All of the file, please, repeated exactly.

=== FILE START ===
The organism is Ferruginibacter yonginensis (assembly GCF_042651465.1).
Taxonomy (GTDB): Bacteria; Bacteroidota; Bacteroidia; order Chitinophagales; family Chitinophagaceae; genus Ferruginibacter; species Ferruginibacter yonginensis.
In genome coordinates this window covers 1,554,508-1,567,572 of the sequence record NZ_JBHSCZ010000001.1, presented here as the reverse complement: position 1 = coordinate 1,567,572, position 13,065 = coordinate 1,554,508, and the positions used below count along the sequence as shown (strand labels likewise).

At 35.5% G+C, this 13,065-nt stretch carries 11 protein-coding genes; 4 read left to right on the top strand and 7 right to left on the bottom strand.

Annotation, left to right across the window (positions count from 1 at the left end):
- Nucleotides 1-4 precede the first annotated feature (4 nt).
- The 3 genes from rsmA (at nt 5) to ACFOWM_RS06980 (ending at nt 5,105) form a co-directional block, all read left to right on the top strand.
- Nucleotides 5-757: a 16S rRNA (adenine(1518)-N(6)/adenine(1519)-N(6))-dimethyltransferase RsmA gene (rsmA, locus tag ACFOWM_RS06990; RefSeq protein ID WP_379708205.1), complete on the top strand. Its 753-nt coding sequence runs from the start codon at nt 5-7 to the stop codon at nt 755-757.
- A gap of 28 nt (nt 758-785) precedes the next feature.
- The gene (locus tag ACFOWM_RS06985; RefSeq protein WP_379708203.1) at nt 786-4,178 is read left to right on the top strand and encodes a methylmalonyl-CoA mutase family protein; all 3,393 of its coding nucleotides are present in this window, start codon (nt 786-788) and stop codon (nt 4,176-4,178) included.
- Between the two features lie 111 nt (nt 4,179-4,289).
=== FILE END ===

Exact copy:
The organism is Ferruginibacter yonginensis (assembly GCF_042651465.1).
Taxonomy (GTDB): Bacteria; Bacteroidota; Bacteroidia; order Chitinophagales; family Chitinophagaceae; genus Ferruginibacter; species Ferruginibacter yonginensis.
In genome coordinates this window covers 1,554,508-1,567,572 of the sequence record NZ_JBHSCZ010000001.1, presented here as the reverse complement: position 1 = coordinate 1,567,572, position 13,065 = coordinate 1,554,508, and the positions used below count along the sequence as shown (strand labels likewise).

At 35.5% G+C, this 13,065-nt stretch carries 11 protein-coding genes; 4 read left to right on the top strand and 7 right to left on the bottom strand.

Annotation, left to right across the window (positions count from 1 at the left end):
- Nucleotides 1-4 precede the first annotated feature (4 nt).
- The 3 genes from rsmA (at nt 5) to ACFOWM_RS06980 (ending at nt 5,105) form a co-directional block, all read left to right on the top strand.
- Nucleotides 5-757: a 16S rRNA (adenine(1518)-N(6)/adenine(1519)-N(6))-dimethyltransferase RsmA gene (rsmA, locus tag ACFOWM_RS06990; RefSeq protein ID WP_379708205.1), complete on the top strand. Its 753-nt coding sequence runs from the start codon at nt 5-7 to the stop codon at nt 755-757.
- A gap of 28 nt (nt 758-785) precedes the next feature.
- The gene (locus tag ACFOWM_RS06985; RefSeq protein WP_379708203.1) at nt 786-4,178 is read left to right on the top strand and encodes a methylmalonyl-CoA mutase family protein; all 3,393 of its coding nucleotides are present in this window, start codon (nt 786-788) and stop codon (nt 4,176-4,178) included.
- Between the two features lie 111 nt (nt 4,179-4,289).